What is worth thinking about is whether the acquirer has a good enough reputation to be entrusted with that data, whether it can derive value from the data, and keep growing the product to get more data.

Both Microsoft+Walmart and Oracle have decent reputations when it comes to data governance largely because their core business is either enterprise software or brick and mortar retail, where collecting user data is not at the center of their business model. This characteristic also makes them more trustworthy when it comes to national security concerns related to TikTok’s data. The irony of this reputation is that it’s built from their very ignorance in operating a product like TikTok. While it’s helping with the acquisition and various regulatory and public relations hoops the transaction will need to jump through, it also makes TikTok’s future business value and growth more murky.

Microsoft has had a bit more experience with consumer applications via acquisitions than Oracle, with LinkedIn and GitHub. However, LinkedIn is a first-generation social media product used primarily for enterprise sales or recruiting, not entertainment. GitHub’s status as a social network of the world’s developers is accidental at best. TikTok is not even a social media platform; it’s an algorithm-driven entertainment platform. I frankly don’t find Microsoft’s “experience” that relevant to its ability to run TikTok well.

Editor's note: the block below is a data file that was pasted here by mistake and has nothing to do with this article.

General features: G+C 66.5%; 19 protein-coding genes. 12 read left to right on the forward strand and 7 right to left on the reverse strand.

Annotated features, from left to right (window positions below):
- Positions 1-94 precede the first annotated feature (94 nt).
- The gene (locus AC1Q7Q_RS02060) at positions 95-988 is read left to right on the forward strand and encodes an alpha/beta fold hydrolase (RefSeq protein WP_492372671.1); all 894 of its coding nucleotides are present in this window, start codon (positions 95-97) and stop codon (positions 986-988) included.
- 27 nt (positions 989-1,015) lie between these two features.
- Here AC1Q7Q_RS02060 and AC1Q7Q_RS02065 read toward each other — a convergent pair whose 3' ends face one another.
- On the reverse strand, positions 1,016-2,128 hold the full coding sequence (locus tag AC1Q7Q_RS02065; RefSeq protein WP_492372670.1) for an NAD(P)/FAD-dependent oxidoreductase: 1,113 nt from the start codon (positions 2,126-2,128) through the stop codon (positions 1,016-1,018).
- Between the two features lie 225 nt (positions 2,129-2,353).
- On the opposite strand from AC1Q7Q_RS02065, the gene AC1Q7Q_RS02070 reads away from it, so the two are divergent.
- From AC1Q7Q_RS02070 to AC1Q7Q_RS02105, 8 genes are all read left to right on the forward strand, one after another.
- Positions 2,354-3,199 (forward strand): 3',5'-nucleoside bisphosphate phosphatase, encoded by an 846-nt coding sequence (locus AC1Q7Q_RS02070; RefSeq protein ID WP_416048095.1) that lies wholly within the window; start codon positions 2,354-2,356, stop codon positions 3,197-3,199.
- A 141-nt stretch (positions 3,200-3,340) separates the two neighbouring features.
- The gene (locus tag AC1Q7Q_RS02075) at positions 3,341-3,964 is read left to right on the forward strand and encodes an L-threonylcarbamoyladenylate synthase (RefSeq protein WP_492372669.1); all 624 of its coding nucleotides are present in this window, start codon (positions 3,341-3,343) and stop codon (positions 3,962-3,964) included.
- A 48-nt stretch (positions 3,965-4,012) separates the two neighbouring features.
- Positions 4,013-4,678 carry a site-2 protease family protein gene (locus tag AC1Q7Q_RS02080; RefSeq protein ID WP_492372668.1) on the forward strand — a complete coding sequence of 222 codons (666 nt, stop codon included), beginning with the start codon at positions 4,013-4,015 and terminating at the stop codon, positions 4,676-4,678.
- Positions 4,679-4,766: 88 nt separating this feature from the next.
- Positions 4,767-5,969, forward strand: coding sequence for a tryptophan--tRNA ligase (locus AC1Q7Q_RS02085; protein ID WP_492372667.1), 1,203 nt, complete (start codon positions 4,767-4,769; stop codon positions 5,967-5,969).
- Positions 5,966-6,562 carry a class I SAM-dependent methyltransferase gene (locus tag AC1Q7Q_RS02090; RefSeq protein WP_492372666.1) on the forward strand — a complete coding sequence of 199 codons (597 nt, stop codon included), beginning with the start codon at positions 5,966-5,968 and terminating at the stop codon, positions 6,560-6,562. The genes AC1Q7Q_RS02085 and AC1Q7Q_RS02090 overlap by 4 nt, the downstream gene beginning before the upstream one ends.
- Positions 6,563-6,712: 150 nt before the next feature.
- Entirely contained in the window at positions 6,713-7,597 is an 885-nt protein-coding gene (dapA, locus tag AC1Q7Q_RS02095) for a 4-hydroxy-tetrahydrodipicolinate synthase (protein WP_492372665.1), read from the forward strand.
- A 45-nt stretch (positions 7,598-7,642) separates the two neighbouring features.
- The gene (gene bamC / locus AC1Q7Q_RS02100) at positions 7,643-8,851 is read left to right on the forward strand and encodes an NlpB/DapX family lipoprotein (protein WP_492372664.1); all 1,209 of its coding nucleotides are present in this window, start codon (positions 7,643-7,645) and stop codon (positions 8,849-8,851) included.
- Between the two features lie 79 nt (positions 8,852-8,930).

The value of data is also tightly connected to the AI algorithms that make use of it, which is TikTok’s core technology. Is TikTok’s data more valuable than its technology?

Core Technology

I’m going to go out on a limb and opine that TikTok’s core AI technology is not worth as much as its users and data. This is one of those “strong opinions, weakly held”, but here’s why I believe that’s the case.

The concept of “data density” is what determines a lot of the value in a technology business. In the cloud industry, convincing your prospective users to migrate and store their data in your cloud is the most important step in growing long-term customer value. That’s why cloud storage is cheap (or comes with steep discounts), but compute resources and networking bandwidths are not. In e-commerce, the accumulative data on your shoppers’ preferences, behaviors, and habits is much more useful than the actual value of the items they buy. Same for an ad-funded social network. Same for a self-driving car company, whose cars need to self-drive millions of miles -- a “data density” building exercise -- before reaching the necessary level of safety and stability.